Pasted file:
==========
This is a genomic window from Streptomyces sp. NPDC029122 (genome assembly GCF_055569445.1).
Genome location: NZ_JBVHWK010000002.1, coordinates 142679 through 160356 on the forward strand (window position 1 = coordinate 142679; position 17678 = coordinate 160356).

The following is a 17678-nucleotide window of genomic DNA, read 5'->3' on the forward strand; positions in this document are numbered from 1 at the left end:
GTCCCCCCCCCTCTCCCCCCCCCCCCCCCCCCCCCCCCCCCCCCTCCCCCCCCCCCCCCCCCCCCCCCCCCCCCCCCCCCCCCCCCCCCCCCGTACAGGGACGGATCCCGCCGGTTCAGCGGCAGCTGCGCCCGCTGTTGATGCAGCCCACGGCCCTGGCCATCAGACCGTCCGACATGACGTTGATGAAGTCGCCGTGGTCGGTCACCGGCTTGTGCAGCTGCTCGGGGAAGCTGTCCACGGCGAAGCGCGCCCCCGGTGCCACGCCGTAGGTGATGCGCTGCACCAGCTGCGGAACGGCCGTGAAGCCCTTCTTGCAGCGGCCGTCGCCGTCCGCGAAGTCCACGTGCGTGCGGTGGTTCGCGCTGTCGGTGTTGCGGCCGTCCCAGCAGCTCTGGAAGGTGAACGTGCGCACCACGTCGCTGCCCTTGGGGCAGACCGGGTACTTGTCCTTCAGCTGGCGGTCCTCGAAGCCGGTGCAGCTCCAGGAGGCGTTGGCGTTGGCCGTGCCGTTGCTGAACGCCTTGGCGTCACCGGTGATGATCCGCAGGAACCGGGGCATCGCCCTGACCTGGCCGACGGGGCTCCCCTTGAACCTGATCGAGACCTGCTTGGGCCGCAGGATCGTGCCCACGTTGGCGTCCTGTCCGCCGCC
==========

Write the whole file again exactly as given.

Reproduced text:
This is a genomic window from Streptomyces sp. NPDC029122 (genome assembly GCF_055569445.1).
Genome location: NZ_JBVHWK010000002.1, coordinates 142679 through 160356 on the forward strand (window position 1 = coordinate 142679; position 17678 = coordinate 160356).

The following is a 17678-nucleotide window of genomic DNA, read 5'->3' on the forward strand; positions in this document are numbered from 1 at the left end:
GTCCCCCCCCCTCTCCCCCCCCCCCCCCCCCCCCCCCCCCCCCCTCCCCCCCCCCCCCCCCCCCCCCCCCCCCCCCCCCCCCCCCCCCCCCCGTACAGGGACGGATCCCGCCGGTTCAGCGGCAGCTGCGCCCGCTGTTGATGCAGCCCACGGCCCTGGCCATCAGACCGTCCGACATGACGTTGATGAAGTCGCCGTGGTCGGTCACCGGCTTGTGCAGCTGCTCGGGGAAGCTGTCCACGGCGAAGCGCGCCCCCGGTGCCACGCCGTAGGTGATGCGCTGCACCAGCTGCGGAACGGCCGTGAAGCCCTTCTTGCAGCGGCCGTCGCCGTCCGCGAAGTCCACGTGCGTGCGGTGGTTCGCGCTGTCGGTGTTGCGGCCGTCCCAGCAGCTCTGGAAGGTGAACGTGCGCACCACGTCGCTGCCCTTGGGGCAGACCGGGTACTTGTCCTTCAGCTGGCGGTCCTCGAAGCCGGTGCAGCTCCAGGAGGCGTTGGCGTTGGCCGTGCCGTTGCTGAACGCCTTGGCGTCACCGGTGATGATCCGCAGGAACCGGGGCATCGCCCTGACCTGGCCGACGGGGCTCCCCTTGAACCTGATCGAGACCTGCTTGGGCCGCAGGATCGTGCCCACGTTGGCGTCCTGTCCGCCGCC